The overall environment at the race was pretty laid back and everyone seemed to be cool and friendly. The weather turned out to be surprisingly nice. It was only in the 40's but the sun was out and made things feel better. The wind was very steady but not too strong.
I met up with Juho, fellow Speedy Chub, and his clan of racers. We discussed race strategy and equipment while waiting for the start. The first part of the race went through some beautiful wooded areas, but it was rather hilly terrain. It was difficult to get into any rhythm because we were going up and down so dramatically. Then after about 10 or 15 miles the steep staccato of the woods gave way to longer rolling hills of farmland for the majority of the ride.
|Elevation map of the course|
I brought plenty of nutrition for my expected time and a little extra, just to be prepared. About half way through the ride I realized I was hungry - my stomach was growling. I was eating about 200 calories an hour, so this was rather unexpected. Then it dawned on me that it was lunch time. The race started at 10am and I was not intelligent enough to realize that I would be racing through lunch. I started day dreaming about cheeseburgers. So, my cache of calories in my back pocket went faster than I had planned, leaving me a little low for the last part of the ride.
It was also around the half way point that I met up with a bunch of people who were supposed to be doing the 28 mile version of the race, but missed a turn somewhere and were stuck with having to finish out the whole 50. The markings for the ride were not bad, but they were rather inconsistent. Some intersections were marked so heavily you'd have to work hard to miss the turn. Others had just one very small arrow in a not-so-obvious place. Sometimes intersections that you were just supposed to go straight through were marked, sometimes not. This wouldn't be too big of a deal if there were a lot of racers. But this was a small race and there weren't always a people in front to watch for queues.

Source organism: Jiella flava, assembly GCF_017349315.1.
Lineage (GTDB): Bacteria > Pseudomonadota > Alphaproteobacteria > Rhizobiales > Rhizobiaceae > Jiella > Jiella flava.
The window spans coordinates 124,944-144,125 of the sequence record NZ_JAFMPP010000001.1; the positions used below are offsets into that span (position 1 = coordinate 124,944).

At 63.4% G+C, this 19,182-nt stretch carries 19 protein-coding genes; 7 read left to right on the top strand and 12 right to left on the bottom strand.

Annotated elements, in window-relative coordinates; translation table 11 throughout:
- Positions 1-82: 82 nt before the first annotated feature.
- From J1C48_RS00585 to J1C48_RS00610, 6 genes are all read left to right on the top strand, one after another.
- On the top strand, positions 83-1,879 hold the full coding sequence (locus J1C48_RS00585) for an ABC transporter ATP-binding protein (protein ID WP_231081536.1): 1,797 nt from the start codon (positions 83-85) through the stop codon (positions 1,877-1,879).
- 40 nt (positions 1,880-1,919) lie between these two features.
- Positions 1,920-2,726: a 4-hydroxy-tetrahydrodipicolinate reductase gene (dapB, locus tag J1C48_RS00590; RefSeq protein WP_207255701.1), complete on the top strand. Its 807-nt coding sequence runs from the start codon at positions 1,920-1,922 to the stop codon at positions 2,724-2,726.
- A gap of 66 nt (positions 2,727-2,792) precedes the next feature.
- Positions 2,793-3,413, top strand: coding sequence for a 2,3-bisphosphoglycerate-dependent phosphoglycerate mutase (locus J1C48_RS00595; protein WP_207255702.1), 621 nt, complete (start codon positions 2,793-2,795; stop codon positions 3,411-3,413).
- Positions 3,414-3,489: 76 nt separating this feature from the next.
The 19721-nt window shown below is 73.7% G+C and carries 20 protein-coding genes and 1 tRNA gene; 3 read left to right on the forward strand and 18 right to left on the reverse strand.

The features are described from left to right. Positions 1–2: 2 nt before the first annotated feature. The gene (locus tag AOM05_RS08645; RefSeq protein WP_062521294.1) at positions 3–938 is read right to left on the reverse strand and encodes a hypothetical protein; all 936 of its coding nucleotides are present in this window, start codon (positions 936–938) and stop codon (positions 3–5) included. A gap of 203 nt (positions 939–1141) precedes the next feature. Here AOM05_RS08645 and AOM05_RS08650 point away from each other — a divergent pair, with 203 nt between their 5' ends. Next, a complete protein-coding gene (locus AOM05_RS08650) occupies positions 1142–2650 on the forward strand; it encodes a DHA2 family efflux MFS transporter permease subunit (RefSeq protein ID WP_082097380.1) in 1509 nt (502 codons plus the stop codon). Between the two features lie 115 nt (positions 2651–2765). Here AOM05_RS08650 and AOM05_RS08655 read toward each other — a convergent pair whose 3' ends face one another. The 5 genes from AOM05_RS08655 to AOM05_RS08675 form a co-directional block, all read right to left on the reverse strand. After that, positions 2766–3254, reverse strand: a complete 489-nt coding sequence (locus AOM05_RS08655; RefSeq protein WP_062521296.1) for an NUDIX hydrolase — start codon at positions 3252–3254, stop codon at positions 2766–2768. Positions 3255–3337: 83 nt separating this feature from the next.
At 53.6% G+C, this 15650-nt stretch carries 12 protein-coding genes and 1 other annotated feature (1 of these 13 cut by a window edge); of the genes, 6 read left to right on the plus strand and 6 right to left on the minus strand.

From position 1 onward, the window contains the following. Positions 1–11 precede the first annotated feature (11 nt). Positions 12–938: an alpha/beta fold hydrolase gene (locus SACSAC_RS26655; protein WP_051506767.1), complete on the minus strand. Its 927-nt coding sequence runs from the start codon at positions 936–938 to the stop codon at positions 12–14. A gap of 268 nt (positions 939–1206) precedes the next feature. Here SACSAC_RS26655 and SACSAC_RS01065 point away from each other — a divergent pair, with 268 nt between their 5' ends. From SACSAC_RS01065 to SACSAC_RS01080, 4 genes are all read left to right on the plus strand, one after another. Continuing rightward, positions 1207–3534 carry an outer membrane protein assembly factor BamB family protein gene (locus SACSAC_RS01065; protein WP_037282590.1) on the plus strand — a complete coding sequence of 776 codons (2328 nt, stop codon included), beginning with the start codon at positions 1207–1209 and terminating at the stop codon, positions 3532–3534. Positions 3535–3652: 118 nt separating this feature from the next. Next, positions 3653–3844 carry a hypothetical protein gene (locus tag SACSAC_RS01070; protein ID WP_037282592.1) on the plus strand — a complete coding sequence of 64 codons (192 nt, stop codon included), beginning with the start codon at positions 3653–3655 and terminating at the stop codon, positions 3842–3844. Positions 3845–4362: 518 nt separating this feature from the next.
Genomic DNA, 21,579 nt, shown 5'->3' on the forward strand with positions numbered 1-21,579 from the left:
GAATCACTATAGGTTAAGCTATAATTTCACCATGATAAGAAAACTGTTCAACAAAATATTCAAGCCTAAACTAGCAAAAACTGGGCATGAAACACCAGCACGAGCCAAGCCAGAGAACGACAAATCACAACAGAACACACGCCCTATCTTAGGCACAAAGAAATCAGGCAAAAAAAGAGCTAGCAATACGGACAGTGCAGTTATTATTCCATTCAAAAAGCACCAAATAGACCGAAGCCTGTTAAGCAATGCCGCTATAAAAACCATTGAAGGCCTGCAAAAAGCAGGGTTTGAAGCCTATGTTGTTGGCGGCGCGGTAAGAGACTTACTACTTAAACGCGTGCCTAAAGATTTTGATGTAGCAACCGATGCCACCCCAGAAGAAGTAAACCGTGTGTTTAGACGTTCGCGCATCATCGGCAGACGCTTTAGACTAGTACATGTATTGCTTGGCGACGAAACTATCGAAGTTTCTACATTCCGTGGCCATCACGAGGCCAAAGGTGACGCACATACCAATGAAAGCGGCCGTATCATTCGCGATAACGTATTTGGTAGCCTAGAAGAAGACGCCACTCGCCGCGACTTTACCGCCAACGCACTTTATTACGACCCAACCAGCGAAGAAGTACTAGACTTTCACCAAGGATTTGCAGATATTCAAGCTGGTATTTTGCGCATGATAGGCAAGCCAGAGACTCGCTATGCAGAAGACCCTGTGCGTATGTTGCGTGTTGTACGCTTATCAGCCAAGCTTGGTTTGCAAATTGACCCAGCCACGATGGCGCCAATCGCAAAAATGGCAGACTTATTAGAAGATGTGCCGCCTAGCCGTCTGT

Around 45 miles into the 50 mile ride I started noticing that intersections didn't have any arrows. After a while it became clear to me that I was off the course. I had to break down and check the maps on my phone. Sure enough I was off. I plotted a new course and soldiered on. The dirt roads were mostly unmarked with road names and some weren't even on my maps. So, it meant that I had to stop at almost every intersection to check where I was in order to stay on track.
At one point I passed a house and an excited, small dog came out to greet me. This is nothing new for anyone who has done any dirt road riding. However, this dog followed me well past their yard and past their neighbors yard. I stopped to scold the dog and send it home. Undeterred, the dog stayed with me for about three miles. I stopped and talked to a local mountain biker, who told me that my new little friend follows him and his friends for amazing lengths of time too. The local also showed me a very nice, twisty, wooded dirt road to take on my way back to the park where the finish line was. This was not a bad way to get lost.
I made it to the park, but I ended up on the wrong side of the river. So, I had to go to the opposite side of the park in order to cross a bridge to then come all the way back around again. Then, finally, four hours after starting, I crossed the finish line. So much for my goal time.
I'm still not sure what to think of the race overall. It was fun and challenging, but also a little bit disappointing. To say that it was a well organized race would be too generous, but to say it was poorly organized would be too harsh. I had a good time and I don't feel like I wish I hadn't done it.
Find out more about the Lowell 50, from Juho's perspective here, at slowvelo.com.